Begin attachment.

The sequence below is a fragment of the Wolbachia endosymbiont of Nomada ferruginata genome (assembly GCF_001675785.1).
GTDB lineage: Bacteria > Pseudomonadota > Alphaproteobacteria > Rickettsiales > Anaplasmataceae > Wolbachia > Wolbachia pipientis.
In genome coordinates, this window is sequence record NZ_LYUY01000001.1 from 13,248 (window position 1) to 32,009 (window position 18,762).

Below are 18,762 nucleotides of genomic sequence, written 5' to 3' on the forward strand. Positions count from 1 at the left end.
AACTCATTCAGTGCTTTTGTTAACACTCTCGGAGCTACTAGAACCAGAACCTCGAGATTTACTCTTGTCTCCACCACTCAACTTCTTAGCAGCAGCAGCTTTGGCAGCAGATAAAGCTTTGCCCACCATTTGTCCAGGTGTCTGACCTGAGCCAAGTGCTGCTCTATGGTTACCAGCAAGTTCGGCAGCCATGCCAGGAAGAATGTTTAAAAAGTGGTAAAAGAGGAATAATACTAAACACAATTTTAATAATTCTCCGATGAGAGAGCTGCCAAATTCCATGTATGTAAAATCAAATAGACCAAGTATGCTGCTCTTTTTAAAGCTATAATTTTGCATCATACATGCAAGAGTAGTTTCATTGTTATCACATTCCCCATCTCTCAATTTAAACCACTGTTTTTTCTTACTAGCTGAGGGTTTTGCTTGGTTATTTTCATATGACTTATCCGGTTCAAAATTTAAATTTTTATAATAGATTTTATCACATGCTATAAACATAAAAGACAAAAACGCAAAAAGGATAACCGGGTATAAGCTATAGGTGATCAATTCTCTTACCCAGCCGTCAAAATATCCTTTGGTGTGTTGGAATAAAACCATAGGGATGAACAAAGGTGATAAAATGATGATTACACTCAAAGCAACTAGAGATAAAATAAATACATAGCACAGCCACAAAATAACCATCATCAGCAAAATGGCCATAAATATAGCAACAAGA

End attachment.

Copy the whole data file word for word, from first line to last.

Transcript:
The sequence below is a fragment of the Wolbachia endosymbiont of Nomada ferruginata genome (assembly GCF_001675785.1).
GTDB lineage: Bacteria > Pseudomonadota > Alphaproteobacteria > Rickettsiales > Anaplasmataceae > Wolbachia > Wolbachia pipientis.
In genome coordinates, this window is sequence record NZ_LYUY01000001.1 from 13,248 (window position 1) to 32,009 (window position 18,762).

Below are 18,762 nucleotides of genomic sequence, written 5' to 3' on the forward strand. Positions count from 1 at the left end.
AACTCATTCAGTGCTTTTGTTAACACTCTCGGAGCTACTAGAACCAGAACCTCGAGATTTACTCTTGTCTCCACCACTCAACTTCTTAGCAGCAGCAGCTTTGGCAGCAGATAAAGCTTTGCCCACCATTTGTCCAGGTGTCTGACCTGAGCCAAGTGCTGCTCTATGGTTACCAGCAAGTTCGGCAGCCATGCCAGGAAGAATGTTTAAAAAGTGGTAAAAGAGGAATAATACTAAACACAATTTTAATAATTCTCCGATGAGAGAGCTGCCAAATTCCATGTATGTAAAATCAAATAGACCAAGTATGCTGCTCTTTTTAAAGCTATAATTTTGCATCATACATGCAAGAGTAGTTTCATTGTTATCACATTCCCCATCTCTCAATTTAAACCACTGTTTTTTCTTACTAGCTGAGGGTTTTGCTTGGTTATTTTCATATGACTTATCCGGTTCAAAATTTAAATTTTTATAATAGATTTTATCACATGCTATAAACATAAAAGACAAAAACGCAAAAAGGATAACCGGGTATAAGCTATAGGTGATCAATTCTCTTACCCAGCCGTCAAAATATCCTTTGGTGTGTTGGAATAAAACCATAGGGATGAACAAAGGTGATAAAATGATGATTACACTCAAAGCAACTAGAGATAAAATAAATACATAGCACAGCCACAAAATAACCATCATCAGCAAAATGGCCATAAATATAGCAACAAGA